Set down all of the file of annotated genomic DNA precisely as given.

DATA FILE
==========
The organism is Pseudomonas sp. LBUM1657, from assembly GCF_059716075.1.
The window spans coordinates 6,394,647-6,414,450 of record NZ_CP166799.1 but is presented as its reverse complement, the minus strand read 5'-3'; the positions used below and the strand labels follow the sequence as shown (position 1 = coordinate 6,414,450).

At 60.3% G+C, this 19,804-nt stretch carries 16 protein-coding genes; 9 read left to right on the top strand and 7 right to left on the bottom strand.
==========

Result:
The organism is Pseudomonas sp. LBUM1657, from assembly GCF_059716075.1.
The window spans coordinates 6,394,647-6,414,450 of record NZ_CP166799.1 but is presented as its reverse complement, the minus strand read 5'-3'; the positions used below and the strand labels follow the sequence as shown (position 1 = coordinate 6,414,450).

At 60.3% G+C, this 19,804-nt stretch carries 16 protein-coding genes; 9 read left to right on the top strand and 7 right to left on the bottom strand.